Why Walmart's new food to fridge program has gone too far

Kaitlyn Russell
Kaitlyn Russell

It seems like every day there's a new product on the market to help streamline our day-to-day. From apps to help you get those dreaded tasks done on the go to grocery delivery services doing the grocery shopping for you, we're living in a new tech age that's growing rapidly.

But, super center and grocery empire, Walmart, might have went a little too far on their most recent endeavor: food to fridge delivery program. What does it entail? Well, in an effort to help customers save not only money, but time, the new in-fridge delivery can have an employee do the grocery shopping, delivery, and enter the home to put the groceries away when you're not home.

Why Walmart's new food to fridge program has gone too far

While it's only being tested temporarily in Silicon Valley at the time, if it's successful, we could be looking at completely hiring out someone to complete all of the "lifting" involved in grocery shopping. While I'm all for simplifying my life (for the record, I dread grocery shopping in NYC) here's why I think this program might backfire.

Data breaches are only going to worsen

We're facing peak breach season in America. From Russia hacking the election to credit bureau Equifax's major cybersecurity breach that affected 143 million Americans, we need to rethink what information we're simply giving technology. Walmart is taking precautions through partnering with August Home, a leading provider of smart locks, so customers can watch deliveries in home happen via their mobile device. Still, it's all too simple for one bad apple to take home information, steal belongings, or share home details to others.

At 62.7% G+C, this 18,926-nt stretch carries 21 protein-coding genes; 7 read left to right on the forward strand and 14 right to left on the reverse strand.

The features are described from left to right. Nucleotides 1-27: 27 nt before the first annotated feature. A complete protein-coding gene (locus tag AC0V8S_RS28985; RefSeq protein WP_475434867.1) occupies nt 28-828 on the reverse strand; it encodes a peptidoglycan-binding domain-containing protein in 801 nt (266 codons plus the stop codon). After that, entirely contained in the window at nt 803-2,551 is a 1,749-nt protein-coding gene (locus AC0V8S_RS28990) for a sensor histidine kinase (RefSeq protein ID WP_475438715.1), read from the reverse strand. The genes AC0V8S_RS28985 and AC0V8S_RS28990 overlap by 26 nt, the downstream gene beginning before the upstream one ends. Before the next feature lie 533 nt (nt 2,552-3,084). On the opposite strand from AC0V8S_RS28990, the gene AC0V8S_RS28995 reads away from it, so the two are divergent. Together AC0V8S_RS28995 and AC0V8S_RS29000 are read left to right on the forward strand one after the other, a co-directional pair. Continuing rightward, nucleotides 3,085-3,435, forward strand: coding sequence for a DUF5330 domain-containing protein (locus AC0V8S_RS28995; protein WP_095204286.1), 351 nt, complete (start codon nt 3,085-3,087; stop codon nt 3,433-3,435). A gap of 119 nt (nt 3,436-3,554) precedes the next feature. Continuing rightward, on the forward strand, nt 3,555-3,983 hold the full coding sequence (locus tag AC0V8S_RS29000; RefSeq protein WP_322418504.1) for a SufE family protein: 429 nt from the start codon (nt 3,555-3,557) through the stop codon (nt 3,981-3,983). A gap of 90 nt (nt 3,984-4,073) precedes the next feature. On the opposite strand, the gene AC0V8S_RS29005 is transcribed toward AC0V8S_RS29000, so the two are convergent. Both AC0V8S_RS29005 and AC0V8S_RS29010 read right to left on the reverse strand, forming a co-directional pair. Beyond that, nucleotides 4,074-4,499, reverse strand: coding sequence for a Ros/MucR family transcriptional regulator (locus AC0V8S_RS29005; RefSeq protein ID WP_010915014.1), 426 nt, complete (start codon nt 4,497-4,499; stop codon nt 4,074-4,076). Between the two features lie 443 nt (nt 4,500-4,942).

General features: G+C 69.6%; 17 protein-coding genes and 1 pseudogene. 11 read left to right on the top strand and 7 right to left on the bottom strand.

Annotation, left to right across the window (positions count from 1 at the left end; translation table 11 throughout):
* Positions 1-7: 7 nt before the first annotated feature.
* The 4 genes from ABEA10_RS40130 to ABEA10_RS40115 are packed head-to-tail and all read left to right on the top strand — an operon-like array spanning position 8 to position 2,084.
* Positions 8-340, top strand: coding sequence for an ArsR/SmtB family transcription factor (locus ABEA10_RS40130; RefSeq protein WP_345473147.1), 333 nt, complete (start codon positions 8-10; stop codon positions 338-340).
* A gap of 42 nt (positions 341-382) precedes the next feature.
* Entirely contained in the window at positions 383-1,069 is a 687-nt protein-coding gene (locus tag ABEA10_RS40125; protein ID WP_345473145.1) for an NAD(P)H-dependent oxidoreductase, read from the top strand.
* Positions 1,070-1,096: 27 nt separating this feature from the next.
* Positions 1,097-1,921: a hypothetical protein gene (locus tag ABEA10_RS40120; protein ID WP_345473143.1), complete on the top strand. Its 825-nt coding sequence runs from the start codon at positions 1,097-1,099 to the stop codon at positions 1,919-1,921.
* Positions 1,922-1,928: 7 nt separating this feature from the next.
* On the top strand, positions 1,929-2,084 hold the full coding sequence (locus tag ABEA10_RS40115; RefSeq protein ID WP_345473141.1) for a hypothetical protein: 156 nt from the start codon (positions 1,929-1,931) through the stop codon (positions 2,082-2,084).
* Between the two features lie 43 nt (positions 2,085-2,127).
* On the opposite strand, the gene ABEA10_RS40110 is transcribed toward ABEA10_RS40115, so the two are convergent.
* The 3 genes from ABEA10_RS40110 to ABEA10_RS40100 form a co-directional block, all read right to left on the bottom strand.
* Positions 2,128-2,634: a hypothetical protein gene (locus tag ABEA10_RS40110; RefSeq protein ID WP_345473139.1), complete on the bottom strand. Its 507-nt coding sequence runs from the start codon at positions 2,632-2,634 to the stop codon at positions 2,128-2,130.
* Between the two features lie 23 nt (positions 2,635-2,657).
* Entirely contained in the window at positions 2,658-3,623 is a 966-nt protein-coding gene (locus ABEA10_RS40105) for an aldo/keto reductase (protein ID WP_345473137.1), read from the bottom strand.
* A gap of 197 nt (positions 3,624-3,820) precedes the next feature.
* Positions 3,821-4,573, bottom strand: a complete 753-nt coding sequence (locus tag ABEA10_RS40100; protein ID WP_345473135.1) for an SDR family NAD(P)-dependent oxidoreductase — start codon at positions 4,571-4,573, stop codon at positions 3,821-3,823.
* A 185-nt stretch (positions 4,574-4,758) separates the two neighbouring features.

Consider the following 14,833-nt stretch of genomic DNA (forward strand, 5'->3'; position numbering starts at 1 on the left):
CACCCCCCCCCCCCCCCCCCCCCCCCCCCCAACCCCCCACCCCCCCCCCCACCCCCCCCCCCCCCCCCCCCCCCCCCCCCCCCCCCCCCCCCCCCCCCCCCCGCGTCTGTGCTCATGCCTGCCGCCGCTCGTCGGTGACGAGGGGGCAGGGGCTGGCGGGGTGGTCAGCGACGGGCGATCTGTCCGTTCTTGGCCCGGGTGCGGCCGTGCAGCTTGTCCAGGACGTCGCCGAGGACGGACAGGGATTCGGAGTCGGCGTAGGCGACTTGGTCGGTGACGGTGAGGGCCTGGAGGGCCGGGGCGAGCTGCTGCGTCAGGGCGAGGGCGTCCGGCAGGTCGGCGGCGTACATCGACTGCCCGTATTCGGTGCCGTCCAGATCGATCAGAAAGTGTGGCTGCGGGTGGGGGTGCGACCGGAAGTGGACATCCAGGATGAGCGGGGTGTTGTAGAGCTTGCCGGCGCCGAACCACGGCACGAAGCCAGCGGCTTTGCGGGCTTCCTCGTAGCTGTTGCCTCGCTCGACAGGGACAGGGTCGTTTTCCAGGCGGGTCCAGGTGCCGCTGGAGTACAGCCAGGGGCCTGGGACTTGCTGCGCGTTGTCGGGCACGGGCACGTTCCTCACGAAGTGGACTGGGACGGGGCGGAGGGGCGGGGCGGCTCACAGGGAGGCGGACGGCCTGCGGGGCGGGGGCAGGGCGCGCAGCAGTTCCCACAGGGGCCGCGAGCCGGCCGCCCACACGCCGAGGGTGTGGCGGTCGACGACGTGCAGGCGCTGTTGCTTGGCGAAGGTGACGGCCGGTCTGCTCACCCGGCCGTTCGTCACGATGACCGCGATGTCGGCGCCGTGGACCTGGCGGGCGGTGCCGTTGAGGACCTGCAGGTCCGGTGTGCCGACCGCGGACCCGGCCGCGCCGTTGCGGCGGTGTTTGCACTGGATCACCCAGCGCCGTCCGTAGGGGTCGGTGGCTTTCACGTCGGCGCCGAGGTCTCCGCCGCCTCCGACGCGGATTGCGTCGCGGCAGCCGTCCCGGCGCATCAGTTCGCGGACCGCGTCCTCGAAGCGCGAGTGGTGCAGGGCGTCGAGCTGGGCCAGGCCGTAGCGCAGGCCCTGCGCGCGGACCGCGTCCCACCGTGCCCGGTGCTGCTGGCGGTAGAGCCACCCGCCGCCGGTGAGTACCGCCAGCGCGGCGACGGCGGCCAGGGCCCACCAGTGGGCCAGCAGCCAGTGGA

You'll need to spend more on security

Chances are, the partnership with August Home will require customers to purchase a smart lock and smart home accessories to make the real-time delivery notifications happen. And, you can bet keyless entry products will cost anywhere from $199 to $279 for basic August Home products. But, maybe to some, that cost is well worth avoiding grocery shopping altogether.

It's not simplicity, it's perpetuating laziness

There's no surprise that America has an obesity problem. In fact, it reached a new high this summer with the Centers for Disease Control and Prevention reporting 38 percent of U.S. adults are obese. While grocery shopping and bringing food in from the car to the kitchen isn't going to help you get fit per say, avoiding it completely no doubt perpetuates a laziness epidemic. However, the exception is that for those who are unable to get to the grocery story (think: elderly or disabled) as it could be a game changer for families ensuring their fridges stay well stocked.

Will you try the new program if it comes to your city? Do you think it's gone too far? Let me know in the comments! 

Photo credit: Flickr